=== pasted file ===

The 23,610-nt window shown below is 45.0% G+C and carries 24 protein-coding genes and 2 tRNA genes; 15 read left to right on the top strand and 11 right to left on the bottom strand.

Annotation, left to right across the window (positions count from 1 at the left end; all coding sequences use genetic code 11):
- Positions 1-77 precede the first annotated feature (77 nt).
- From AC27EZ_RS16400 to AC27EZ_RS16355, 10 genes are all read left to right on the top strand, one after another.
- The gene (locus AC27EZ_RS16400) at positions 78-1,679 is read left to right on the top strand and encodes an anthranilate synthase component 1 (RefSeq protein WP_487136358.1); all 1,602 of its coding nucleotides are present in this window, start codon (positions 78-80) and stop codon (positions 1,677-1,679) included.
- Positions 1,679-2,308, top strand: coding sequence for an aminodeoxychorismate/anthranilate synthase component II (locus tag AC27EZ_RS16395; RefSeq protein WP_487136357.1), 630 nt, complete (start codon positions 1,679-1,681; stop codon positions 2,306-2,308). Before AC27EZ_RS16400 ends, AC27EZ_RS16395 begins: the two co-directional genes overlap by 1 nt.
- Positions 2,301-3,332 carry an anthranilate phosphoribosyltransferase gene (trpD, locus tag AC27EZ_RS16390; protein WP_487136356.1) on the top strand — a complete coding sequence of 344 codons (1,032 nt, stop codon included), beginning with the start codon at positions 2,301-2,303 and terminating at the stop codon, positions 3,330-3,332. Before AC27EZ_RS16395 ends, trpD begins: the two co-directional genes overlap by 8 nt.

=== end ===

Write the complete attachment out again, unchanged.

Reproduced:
The 23,610-nt window shown below is 45.0% G+C and carries 24 protein-coding genes and 2 tRNA genes; 15 read left to right on the top strand and 11 right to left on the bottom strand.

Annotation, left to right across the window (positions count from 1 at the left end; all coding sequences use genetic code 11):
- Positions 1-77 precede the first annotated feature (77 nt).
- From AC27EZ_RS16400 to AC27EZ_RS16355, 10 genes are all read left to right on the top strand, one after another.
- The gene (locus AC27EZ_RS16400) at positions 78-1,679 is read left to right on the top strand and encodes an anthranilate synthase component 1 (RefSeq protein WP_487136358.1); all 1,602 of its coding nucleotides are present in this window, start codon (positions 78-80) and stop codon (positions 1,677-1,679) included.
- Positions 1,679-2,308, top strand: coding sequence for an aminodeoxychorismate/anthranilate synthase component II (locus tag AC27EZ_RS16395; RefSeq protein WP_487136357.1), 630 nt, complete (start codon positions 1,679-1,681; stop codon positions 2,306-2,308). Before AC27EZ_RS16400 ends, AC27EZ_RS16395 begins: the two co-directional genes overlap by 1 nt.
- Positions 2,301-3,332 carry an anthranilate phosphoribosyltransferase gene (trpD, locus tag AC27EZ_RS16390; protein WP_487136356.1) on the top strand — a complete coding sequence of 344 codons (1,032 nt, stop codon included), beginning with the start codon at positions 2,301-2,303 and terminating at the stop codon, positions 3,330-3,332. Before AC27EZ_RS16395 ends, trpD begins: the two co-directional genes overlap by 8 nt.